What are the characteristics of a user-friendly website?
Let's start with the question: what does a user-friendly website really mean? When can we say that a site is such and such? Simply put, a user-friendly site is one that meets the requirements of visitors. It's pleasant to use, has an intuitive layout, and doesn't make you wait forever for a subpage to load.
Although the definition of this type of website does not cause serious problems, the implementation of such a website in practice can be problematic.
All this is because a website is not the same as a page. Each site has its own target audience, it wants to reach different people and pursues different goals.
However, there are a number of general tips that will be useful in almost every case. You will find a list of them below.
What elements should a good website have?
1. Appropriate hierarchy of elements and sections
It is customary to make the most impression at the top of the page, and this "impression" is divided into two types:
- quality delivery
This is because the user needs to get what they are looking for as quickly as possible.
Quality assurance is a quick understanding: "Yes, this is the site that meets my needs at the moment." Aesthetics, on the other hand, helps keep the visitor on a particular page.
Therefore, do not forget to delve into the essence of the various elements of the site.
2. The right language for the audience
Users should not feel lost when visiting a potentially interesting site.
Unfortunately, this may be due to the presence of a language on the site that the audience does not really understand.
The narration on the site should be chosen so that all phrases and words are clear and unambiguous.
3. No Sliders
Sliders, carousels and other elements that work in the horizontal plane are no longer perceived as well as they used to be.
The current trend is to make pages as "vertical" as possible - so that mouse scrolling is mainly responsible for navigation. Or, on the contrary, the thumb, which "tolerates" horizontal navigation much better, although this is a topic for a slightly wider, additional discussion.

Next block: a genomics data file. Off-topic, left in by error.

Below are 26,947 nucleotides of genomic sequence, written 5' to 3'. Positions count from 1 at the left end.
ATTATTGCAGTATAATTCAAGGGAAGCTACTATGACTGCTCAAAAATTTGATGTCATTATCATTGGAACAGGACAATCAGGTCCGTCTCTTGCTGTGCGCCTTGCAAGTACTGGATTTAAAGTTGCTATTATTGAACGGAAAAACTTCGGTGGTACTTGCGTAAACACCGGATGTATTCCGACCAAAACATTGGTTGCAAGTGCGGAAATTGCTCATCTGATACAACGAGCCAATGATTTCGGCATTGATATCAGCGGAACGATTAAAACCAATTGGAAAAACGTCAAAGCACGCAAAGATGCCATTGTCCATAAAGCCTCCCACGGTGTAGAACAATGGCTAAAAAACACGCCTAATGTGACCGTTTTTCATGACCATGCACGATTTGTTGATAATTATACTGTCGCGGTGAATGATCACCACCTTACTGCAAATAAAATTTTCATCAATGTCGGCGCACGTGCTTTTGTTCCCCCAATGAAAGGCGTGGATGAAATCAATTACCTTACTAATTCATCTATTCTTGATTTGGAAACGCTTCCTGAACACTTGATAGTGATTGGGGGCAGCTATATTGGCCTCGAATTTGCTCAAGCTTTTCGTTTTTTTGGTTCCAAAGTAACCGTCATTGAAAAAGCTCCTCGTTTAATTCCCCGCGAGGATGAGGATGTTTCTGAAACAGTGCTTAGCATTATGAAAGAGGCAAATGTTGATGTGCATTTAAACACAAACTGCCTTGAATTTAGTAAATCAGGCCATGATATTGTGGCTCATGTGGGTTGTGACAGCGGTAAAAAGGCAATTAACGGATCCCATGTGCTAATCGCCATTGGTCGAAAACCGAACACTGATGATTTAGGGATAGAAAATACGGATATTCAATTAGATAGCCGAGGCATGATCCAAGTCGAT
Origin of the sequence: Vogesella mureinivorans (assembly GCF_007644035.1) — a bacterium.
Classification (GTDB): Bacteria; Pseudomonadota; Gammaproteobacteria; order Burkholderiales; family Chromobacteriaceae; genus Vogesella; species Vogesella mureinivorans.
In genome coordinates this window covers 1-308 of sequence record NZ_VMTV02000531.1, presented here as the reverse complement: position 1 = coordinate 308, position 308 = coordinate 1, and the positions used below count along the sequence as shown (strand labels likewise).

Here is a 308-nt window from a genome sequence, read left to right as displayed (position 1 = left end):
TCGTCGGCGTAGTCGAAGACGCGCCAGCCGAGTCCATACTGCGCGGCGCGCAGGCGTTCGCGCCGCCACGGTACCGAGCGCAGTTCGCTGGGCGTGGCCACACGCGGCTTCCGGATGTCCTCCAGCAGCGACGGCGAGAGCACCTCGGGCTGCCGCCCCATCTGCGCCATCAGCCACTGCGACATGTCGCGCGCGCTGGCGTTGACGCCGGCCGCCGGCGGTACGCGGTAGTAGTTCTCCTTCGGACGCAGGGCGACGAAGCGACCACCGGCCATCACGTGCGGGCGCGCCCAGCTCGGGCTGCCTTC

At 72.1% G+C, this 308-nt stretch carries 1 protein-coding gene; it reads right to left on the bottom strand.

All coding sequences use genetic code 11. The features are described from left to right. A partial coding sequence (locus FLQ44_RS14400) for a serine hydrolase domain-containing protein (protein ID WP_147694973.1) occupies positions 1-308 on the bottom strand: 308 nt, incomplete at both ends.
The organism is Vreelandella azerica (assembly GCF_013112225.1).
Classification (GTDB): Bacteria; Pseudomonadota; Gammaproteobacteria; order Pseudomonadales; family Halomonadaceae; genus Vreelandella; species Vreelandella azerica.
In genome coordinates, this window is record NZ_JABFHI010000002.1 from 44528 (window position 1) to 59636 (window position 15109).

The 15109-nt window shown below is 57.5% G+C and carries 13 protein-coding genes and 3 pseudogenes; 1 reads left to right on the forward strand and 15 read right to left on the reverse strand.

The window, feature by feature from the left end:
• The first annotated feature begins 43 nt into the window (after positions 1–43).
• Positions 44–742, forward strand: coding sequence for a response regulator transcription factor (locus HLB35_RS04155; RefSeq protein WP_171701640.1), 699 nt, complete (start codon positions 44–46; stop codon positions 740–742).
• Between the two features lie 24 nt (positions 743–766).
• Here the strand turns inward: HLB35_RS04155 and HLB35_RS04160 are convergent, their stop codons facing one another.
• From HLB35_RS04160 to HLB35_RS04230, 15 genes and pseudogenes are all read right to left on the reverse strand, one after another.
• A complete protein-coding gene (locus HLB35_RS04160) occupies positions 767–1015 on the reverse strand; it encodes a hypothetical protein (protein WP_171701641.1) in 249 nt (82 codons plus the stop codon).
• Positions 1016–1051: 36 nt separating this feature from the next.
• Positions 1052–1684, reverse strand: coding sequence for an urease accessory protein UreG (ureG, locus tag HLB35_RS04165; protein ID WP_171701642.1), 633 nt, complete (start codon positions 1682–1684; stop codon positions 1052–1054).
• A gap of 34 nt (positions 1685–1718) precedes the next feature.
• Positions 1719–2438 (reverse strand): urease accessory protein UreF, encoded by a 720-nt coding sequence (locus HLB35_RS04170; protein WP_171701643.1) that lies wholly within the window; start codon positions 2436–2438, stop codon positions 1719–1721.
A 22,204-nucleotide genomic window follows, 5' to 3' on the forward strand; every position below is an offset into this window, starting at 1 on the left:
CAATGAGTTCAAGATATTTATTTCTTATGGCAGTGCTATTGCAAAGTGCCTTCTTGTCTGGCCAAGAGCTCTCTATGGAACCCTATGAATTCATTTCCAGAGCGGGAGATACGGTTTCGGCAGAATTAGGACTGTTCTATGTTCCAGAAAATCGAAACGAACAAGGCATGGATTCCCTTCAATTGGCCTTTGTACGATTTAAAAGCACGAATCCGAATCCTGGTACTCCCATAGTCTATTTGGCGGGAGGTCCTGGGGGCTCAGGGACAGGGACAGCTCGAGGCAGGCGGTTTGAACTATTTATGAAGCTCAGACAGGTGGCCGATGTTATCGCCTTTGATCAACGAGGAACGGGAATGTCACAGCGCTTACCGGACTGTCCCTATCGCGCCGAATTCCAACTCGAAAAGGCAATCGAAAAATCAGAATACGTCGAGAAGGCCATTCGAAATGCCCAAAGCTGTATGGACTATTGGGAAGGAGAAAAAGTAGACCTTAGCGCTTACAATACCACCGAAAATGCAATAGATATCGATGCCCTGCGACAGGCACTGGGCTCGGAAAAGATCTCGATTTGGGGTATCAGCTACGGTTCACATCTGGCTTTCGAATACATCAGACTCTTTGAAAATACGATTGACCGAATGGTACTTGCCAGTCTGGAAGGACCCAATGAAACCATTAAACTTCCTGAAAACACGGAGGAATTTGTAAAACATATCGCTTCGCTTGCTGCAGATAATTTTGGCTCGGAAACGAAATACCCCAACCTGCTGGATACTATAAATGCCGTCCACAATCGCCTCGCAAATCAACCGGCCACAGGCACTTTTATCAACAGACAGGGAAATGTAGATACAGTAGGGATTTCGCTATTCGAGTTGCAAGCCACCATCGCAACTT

However, sliders mean that some information is not visible at a glance. To get to them, you need to wait a while or make an effort.
Such requirements, unfortunately, do not contribute to ease of navigation.
4. Minimalism and simplicity
In my opinion, a user-friendly site is not overloaded with unnecessary elements.
Remember, however, that the words "minimalism" and "poor" are not synonymous. Just because a website is being simplified doesn't necessarily mean it's getting poor.
Take a look at how Apple builds their product websites. They are minimalistic, there is nothing special about them, but they are still very elegant.
This is the essence - to say as much as possible, using as few forms and means as possible.
5. As few options as possible to choose from
In his text about developing price lists, Bartlemy Kilian mentioned that there is a so-called paradox of choice.
Theoretically, the more options we are offered, the more difficult it is - contrary to appearances - to make a decision.
Many people think differently and tend to believe that if the choice is wide, then we will quickly find what is right for us.
It is important to narrow the circle of choices to reduce the time we spend thinking about a decision, and therefore the likelihood of rejection of an offer.